As it turns out, Panthers owner Jerry Richardson shouldn’t send Browns owner Randy Lerner a ham.
But Richardson also shouldn’t send G.M. Marty Hurney a dead fish.
When we saw last night that the Browns had signed quarterback Jake Delhomme to a contract that will pay him $7 million in 2010, we assumed that Hurney had protected the franchise for which he works by ensuring that an offset would apply as to any money Delhomme earns elsewhere this year. When we thereafter saw that Delhomme possibly gets to double dip, earning nearly $20 million in 2010, we assumed that Hurney had committed an apparent blunder even more egregious than, say, understanding that a cap hit still applies to players cut before the start of the uncapped year.
Annnnnnd that’s why they’re called assumptions.
We’ve spoken with Delhomme’s agent, Rick Smith. (It was what other media types would call an “exclusive” interview, but only because Smith was talking “exclusively” to us at that specific time.) And Smith explained to us in detail the realities of the deal.
Smith said that Delhomme’s 2009 contract extension included $12.7 million in guaranteed money due and payable in future years as an alternative to a large signing bonus earned at the time the deal was finalized. The Panthers were facing serious cap issues last year, given that the franchise tag applied to defensive end Julius Peppers and long-term deal paid to tackle Jordan Gross as the Panthers faced the possibility of letting Peppers or Gross hit the open market due to the availability of only one franchise tag.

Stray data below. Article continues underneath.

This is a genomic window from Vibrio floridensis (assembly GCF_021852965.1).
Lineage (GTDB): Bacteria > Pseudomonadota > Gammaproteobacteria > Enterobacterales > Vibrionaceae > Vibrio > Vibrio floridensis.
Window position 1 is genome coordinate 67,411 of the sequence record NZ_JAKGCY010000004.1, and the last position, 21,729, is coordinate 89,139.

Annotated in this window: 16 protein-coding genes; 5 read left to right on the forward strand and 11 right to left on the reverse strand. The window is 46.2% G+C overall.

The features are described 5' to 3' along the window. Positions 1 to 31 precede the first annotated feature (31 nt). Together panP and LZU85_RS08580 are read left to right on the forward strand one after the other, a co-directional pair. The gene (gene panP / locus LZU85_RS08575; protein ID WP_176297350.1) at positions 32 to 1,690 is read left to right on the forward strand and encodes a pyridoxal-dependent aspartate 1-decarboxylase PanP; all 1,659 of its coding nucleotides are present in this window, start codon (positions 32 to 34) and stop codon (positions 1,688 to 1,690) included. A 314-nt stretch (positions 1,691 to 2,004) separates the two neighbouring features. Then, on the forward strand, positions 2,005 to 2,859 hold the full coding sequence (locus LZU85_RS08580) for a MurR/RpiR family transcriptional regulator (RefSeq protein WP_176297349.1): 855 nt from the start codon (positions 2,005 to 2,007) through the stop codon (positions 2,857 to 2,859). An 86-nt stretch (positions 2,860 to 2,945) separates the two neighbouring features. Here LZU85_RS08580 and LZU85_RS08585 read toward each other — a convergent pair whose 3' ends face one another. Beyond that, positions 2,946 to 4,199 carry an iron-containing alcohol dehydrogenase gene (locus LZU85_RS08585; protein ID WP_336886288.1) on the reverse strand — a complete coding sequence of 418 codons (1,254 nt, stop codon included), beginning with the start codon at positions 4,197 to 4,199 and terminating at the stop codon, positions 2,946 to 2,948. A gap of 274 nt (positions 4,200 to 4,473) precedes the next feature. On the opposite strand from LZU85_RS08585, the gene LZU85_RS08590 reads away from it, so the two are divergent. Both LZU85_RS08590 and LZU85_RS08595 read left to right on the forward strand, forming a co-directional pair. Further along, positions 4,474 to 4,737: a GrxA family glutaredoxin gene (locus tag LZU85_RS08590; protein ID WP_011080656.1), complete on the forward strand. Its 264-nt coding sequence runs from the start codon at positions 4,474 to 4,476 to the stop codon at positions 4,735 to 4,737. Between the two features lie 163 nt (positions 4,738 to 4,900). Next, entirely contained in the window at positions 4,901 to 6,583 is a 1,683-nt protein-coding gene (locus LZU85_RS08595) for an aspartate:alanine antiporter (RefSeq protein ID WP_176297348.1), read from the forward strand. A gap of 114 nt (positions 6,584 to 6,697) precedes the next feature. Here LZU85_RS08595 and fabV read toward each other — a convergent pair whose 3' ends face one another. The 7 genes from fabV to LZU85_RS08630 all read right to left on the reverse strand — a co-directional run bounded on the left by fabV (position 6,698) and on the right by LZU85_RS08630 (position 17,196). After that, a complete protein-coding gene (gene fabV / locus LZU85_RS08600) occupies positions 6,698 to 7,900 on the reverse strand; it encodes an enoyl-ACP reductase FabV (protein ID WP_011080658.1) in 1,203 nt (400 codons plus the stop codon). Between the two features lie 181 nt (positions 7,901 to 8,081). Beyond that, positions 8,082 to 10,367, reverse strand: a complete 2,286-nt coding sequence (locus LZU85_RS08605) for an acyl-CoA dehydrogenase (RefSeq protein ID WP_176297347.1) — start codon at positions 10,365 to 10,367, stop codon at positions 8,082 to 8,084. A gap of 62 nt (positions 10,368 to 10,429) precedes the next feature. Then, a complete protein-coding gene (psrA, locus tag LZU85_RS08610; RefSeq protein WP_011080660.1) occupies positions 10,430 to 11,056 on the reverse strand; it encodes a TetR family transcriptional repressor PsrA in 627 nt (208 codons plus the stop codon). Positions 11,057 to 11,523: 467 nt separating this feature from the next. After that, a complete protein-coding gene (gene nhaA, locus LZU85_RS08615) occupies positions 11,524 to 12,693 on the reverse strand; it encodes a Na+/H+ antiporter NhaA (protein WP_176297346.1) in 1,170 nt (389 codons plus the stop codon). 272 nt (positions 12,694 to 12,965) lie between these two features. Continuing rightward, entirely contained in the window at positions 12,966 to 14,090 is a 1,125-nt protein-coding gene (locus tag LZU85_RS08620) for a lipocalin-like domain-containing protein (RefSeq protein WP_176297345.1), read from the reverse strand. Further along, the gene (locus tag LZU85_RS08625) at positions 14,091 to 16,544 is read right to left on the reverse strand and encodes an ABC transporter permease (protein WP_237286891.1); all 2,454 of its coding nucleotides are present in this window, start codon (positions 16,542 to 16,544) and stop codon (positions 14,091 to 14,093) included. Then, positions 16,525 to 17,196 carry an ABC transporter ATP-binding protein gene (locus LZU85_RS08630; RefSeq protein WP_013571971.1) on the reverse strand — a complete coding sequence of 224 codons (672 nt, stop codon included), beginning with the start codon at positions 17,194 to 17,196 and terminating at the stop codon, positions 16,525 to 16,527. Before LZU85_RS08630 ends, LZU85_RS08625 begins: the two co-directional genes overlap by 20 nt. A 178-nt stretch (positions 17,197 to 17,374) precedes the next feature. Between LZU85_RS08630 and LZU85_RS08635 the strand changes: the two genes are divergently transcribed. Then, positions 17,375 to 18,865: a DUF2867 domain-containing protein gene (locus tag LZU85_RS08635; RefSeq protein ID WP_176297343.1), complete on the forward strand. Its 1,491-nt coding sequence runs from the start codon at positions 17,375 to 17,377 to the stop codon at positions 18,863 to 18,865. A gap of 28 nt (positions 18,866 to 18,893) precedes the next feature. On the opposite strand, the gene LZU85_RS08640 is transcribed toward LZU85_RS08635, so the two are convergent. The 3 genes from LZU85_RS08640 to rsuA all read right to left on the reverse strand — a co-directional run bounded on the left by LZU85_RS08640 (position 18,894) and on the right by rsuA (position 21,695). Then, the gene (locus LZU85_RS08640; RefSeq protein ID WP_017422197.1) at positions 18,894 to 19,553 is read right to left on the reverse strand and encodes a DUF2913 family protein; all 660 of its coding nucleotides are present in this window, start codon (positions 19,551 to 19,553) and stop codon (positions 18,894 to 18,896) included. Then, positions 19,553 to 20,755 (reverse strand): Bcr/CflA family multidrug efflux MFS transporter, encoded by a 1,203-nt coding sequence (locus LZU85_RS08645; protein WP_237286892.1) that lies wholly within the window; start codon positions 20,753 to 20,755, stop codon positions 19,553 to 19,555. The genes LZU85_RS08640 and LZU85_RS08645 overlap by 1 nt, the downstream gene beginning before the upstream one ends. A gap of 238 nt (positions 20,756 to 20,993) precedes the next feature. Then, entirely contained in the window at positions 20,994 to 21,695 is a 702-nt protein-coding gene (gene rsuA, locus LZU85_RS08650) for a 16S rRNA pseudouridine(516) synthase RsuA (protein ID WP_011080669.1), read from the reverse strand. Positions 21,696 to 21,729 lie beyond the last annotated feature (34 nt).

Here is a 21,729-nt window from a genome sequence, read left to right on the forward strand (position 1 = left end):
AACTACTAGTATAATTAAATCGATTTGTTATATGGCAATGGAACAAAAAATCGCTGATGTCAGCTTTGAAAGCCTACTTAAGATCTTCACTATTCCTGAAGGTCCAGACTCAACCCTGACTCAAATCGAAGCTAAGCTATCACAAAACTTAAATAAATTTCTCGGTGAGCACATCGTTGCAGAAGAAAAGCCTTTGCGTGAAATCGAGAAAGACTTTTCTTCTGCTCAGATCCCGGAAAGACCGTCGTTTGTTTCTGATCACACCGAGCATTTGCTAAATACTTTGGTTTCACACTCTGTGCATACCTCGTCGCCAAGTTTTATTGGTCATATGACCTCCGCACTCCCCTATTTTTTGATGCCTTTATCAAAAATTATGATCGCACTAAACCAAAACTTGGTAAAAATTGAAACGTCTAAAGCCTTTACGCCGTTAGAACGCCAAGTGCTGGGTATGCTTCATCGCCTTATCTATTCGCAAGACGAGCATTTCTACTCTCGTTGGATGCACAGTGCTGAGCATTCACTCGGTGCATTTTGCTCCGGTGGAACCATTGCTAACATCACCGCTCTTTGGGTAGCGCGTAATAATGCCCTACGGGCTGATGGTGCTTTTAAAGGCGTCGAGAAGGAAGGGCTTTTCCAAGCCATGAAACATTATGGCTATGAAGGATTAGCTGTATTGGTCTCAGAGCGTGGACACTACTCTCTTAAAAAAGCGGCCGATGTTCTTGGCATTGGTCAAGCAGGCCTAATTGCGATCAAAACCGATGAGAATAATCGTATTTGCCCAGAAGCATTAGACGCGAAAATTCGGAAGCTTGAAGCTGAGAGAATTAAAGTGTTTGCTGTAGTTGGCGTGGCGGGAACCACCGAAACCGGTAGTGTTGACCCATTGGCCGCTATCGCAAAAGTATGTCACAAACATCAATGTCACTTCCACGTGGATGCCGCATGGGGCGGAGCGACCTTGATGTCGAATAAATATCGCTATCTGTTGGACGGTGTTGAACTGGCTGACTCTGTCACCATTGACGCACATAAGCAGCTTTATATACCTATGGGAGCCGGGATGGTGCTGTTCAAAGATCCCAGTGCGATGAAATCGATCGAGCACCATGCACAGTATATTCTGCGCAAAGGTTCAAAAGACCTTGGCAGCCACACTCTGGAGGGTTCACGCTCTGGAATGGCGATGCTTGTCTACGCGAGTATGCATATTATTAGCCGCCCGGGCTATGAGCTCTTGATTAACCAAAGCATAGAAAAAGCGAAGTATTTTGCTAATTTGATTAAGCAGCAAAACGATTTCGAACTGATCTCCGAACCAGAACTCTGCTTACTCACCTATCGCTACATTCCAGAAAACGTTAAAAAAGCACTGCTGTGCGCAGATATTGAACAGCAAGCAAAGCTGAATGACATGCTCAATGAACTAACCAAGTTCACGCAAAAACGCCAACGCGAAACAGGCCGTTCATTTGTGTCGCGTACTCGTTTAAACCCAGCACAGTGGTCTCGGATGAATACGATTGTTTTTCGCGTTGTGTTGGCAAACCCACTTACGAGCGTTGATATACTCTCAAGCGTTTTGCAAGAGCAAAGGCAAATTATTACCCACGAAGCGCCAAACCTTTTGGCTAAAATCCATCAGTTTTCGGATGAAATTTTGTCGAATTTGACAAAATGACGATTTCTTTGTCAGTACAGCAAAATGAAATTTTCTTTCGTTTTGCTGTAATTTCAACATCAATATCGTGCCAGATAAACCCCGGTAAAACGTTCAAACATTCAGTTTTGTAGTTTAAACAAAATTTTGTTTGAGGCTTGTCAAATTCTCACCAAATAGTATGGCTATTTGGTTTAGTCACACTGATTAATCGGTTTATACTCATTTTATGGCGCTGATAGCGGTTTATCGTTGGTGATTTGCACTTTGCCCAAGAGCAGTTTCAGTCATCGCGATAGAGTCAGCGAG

So the present and future guarantees of $12.7 million were part of a $19 million signing bonus on a five-year deal — numbers that aren’t all that out of line given the overall quarterback market. Smith worked with the Panthers to structure the deal in a manner that gave the team maximum cap space in 2009, and that ensured Delhomme would definitely get the money, in the same way he would have definitely gotten the money if he had received a $19 million signing bonus in 2009 with payments deferred into future years.
The concept is simple. With teams using exotic structures to save cap space, the players should not have been penalized for cooperating.
Thus, the contract was negotiated to simulate a $19 million signing bonus. Hurney and Smith intentionally placed the guarantees into future years, and they intentionally added and omitted terms aimed at ensuring that the money will be paid. For example, the contract fully guaranteed the future payments for injury, skill, and cap, unlike the Julius Peppers deal. And the contract did not include a term allowing the Panthers to derive an offset based on the money he makes elsewhere in 2010 or beyond.
So that’s the story. And it’s honorable, in our view, for Smith to take the high road by publicly defending Hurney’s role in the process. Though the Panthers fairly can be criticized for giving Delhomme what amounted to a $19 million signing bonus on a five-year deal only weeks after he coughed up six turnovers in a playoff game the Panthers were supposed to win, the $12.7 million that Delhomme will make from the Panthers in 2010 is money that, but for cap issues in Carolina, Delhomme would have earned upon signing the deal in 2009.
It wasn’t, then, about Smith snookering the Panthers or Hurney blowing $12.7 million of his employer’s money. It was an arm’s-length transaction from which both sides derived a benefit. The Panthers got theirs in 2009, and Delhomme is getting his in 2010.